Warm water events at the Goodwin Islands CBNERR

One of our “vignettes” investigates the connection between submerged aquatic vegetation diebacks events and warm water temperatures.


Eelgrass, an important SAV species in Chesapeake Bay. credit

Submerged aquatic vegetation, also known as SAV to reduce your word count, is a foundation species in Chesapeake Bay. Like the foundation in your house, a foundation species is key in structuring an ecosystem! To estuarine critters, SAV is a food source, a water purifier, a shelter, a hunting ground, and more!

Like most organisms, SAV has a thermal threshold, or a critical temperature that is just too hot for the plant to survive. For eelgrass (Zostera marina), an important SAV species in Chesapeake Bay, that water temperature threshold is around 30°C (86°F). So, if you have a period of time when the water temperature stays above 30°C, you have the potential to observe an SAV dieback event.

In recent memory, the years of 2002, 2005, and 2010 all had  observed SAV dieback events occur for various, and likely compounding, factors. Of course, the environment is never simple and there are many factors that could contribute to a dieback event (such as water quality, disease, predation, or even a huge storm) in addition to hot temperatures.

But, for the purpose of this post (and vignette), we wanted to look at the times when water temperatures at Goodwin Islands was above that 30°C mark!.

Table 1:

Table 1: The percentage of 30 degC exceedances by year and month for the time series. For example, 20.7% of the >30 degC events between 1998 to 2014 occurred in the year 2005.

A table, revisited!

Table 1 shows you when water temperature was above 30°C from 1998 to 2014 by month and by year. (You’ve seen this plot before!)

What you should learn from this table is that water temperatures at Goodwin Islands only exceeded 30°C in the summer months of June, July, and August. This is not Earth-shattering, since warm water should happen when it is warm out, but allows us to narrow our window.

In other words, over the past ~15 years, these warm excursions did not occur at the end of May or beginning of September. Additionally, we can see that July (46.4%) and August (44.9%) are equally the most probably months when a heat-caused SAV dieback could occur at this CBNERR site.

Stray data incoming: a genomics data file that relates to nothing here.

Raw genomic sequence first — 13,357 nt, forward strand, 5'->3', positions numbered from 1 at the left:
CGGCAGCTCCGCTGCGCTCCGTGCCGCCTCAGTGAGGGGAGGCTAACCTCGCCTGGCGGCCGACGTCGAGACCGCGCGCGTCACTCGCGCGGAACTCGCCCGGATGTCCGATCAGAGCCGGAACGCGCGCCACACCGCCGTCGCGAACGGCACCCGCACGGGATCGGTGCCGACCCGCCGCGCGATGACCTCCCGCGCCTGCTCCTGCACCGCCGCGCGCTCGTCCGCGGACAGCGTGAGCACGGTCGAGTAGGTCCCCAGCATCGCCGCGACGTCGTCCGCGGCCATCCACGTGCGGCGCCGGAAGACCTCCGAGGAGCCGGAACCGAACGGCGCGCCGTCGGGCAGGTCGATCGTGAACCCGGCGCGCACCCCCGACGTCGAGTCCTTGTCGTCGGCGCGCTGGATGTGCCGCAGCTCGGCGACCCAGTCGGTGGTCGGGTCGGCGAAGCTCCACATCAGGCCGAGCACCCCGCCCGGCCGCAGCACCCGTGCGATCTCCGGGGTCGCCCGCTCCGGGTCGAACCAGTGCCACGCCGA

The other thing we can see from this table: the years of 2002, 2005, and 2010 had the most events >30°C in this time series. If you remember from above, these years are also noted as years with observed, bay-wide, SAV dieback events.

Plot of the week!

We now know that June, July, and August of the years 2002, 2005, and 2010 had the most occurrences of water temperatures greater that 30°C/86°F in this time series. So let’s plot temperature for the summer months of those years!


Figure 1: The instantaneous temperature (taken at 15 minute intervals) at Goodwin Islands during the summer months of the years 2002, 2005, and 2010. A line is drawn at 30 degC since that is the approximate temperature when eelgrass begins to get thermally stressed.

For your convenience, a solid black line is placed at 30°C, so anything above that line is in a “danger zone” for causing heat stress to SAV. Interestingly, each year was different!

In 2002, we can see that warm temperature events happen throughout the summer pretty frequently! This agree with our work that suggests the summer of 2002 was really warm!

In 2005, we observe something fairly unique. The temperature range (those temperature wiggles up and down between day and night) are very small! In other words, this summer may not have been as hot as 2002, but it stayed pretty warm, even at night! Temperature increased slowly  throughout the summer, the teetered between 30°C in mid-July to mid-August.

In 2010, we can see it was warm, but in 3 episodic events. It got warm at the end of June, the cooled down, and got warm again by the end of July!

Final Thoughts

It is always helpful to plot data to see what was going on! 2002, 2005, and 2010 all had the same outcome of a high frequency of warm water events, but when and how that warm water appeared was unique to each event! Luckily, we have found that using the percent of time above the 90th percentile worked pretty well to model SAV thermal stress (Check our older posts here and here).

More to come!

Kari Pohl

About Kari Pohl

I am a post-doctoral researcher at NOAA and the University of Maryland (Center for Environmental Science at Horn Point Laboratory). My work investigates how climate variability and extremes affect the diverse ecosystems in Chesapeake Bay. I received a Ph.D. in oceanography from the University of Rhode Island (2014) and received a B.S. in Environmental Science and a B.A. in Chemistry from Roger Williams University (2009). When I am not busy being a scientist, my hobbies include running, watching (and often yelling at) the Boston Bruins, and taking photos of my cat.
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One Response to Warm water events at the Goodwin Islands CBNERR

  1. Sarah Nuss says:

    Thanks Kari! This was a great one and something that I plan to use at our climate teacher workshop in June! 🙂

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